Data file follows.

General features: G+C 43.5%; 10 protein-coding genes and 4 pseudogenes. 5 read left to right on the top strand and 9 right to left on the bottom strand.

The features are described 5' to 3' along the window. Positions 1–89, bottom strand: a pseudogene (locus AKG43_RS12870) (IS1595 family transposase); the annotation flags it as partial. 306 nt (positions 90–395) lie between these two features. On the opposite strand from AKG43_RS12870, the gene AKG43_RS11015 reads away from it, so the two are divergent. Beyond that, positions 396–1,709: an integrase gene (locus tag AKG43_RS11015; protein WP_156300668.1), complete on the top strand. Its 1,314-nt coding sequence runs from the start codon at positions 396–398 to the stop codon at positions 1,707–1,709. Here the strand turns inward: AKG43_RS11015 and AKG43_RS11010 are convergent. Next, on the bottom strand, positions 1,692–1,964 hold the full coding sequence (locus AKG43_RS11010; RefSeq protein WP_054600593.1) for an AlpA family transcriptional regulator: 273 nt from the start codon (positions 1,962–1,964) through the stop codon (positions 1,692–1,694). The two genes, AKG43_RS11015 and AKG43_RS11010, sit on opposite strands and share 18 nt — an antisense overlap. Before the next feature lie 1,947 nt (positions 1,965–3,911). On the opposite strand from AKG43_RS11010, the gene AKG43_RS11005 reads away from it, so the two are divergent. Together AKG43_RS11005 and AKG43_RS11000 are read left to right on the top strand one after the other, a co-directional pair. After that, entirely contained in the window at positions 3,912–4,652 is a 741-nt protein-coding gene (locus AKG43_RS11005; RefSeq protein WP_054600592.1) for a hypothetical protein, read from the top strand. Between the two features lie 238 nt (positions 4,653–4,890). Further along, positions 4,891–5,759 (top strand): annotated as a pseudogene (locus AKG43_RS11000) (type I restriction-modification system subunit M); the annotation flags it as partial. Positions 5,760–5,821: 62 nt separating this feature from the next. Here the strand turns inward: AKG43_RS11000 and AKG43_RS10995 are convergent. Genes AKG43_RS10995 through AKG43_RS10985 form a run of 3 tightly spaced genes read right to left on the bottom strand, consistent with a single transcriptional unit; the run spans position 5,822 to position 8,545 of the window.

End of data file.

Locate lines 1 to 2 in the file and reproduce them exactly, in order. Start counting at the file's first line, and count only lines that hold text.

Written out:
General features: G+C 43.5%; 10 protein-coding genes and 4 pseudogenes. 5 read left to right on the top strand and 9 right to left on the bottom strand.

The features are described 5' to 3' along the window. Positions 1–89, bottom strand: a pseudogene (locus AKG43_RS12870) (IS1595 family transposase); the annotation flags it as partial. 306 nt (positions 90–395) lie between these two features. On the opposite strand from AKG43_RS12870, the gene AKG43_RS11015 reads away from it, so the two are divergent. Beyond that, positions 396–1,709: an integrase gene (locus tag AKG43_RS11015; protein WP_156300668.1), complete on the top strand. Its 1,314-nt coding sequence runs from the start codon at positions 396–398 to the stop codon at positions 1,707–1,709. Here the strand turns inward: AKG43_RS11015 and AKG43_RS11010 are convergent. Next, on the bottom strand, positions 1,692–1,964 hold the full coding sequence (locus AKG43_RS11010; RefSeq protein WP_054600593.1) for an AlpA family transcriptional regulator: 273 nt from the start codon (positions 1,962–1,964) through the stop codon (positions 1,692–1,694). The two genes, AKG43_RS11015 and AKG43_RS11010, sit on opposite strands and share 18 nt — an antisense overlap. Before the next feature lie 1,947 nt (positions 1,965–3,911). On the opposite strand from AKG43_RS11010, the gene AKG43_RS11005 reads away from it, so the two are divergent. Together AKG43_RS11005 and AKG43_RS11000 are read left to right on the top strand one after the other, a co-directional pair. After that, entirely contained in the window at positions 3,912–4,652 is a 741-nt protein-coding gene (locus AKG43_RS11005; RefSeq protein WP_054600592.1) for a hypothetical protein, read from the top strand. Between the two features lie 238 nt (positions 4,653–4,890). Further along, positions 4,891–5,759 (top strand): annotated as a pseudogene (locus AKG43_RS11000) (type I restriction-modification system subunit M); the annotation flags it as partial. Positions 5,760–5,821: 62 nt separating this feature from the next. Here the strand turns inward: AKG43_RS11000 and AKG43_RS10995 are convergent. Genes AKG43_RS10995 through AKG43_RS10985 form a run of 3 tightly spaced genes read right to left on the bottom strand, consistent with a single transcriptional unit; the run spans position 5,822 to position 8,545 of the window.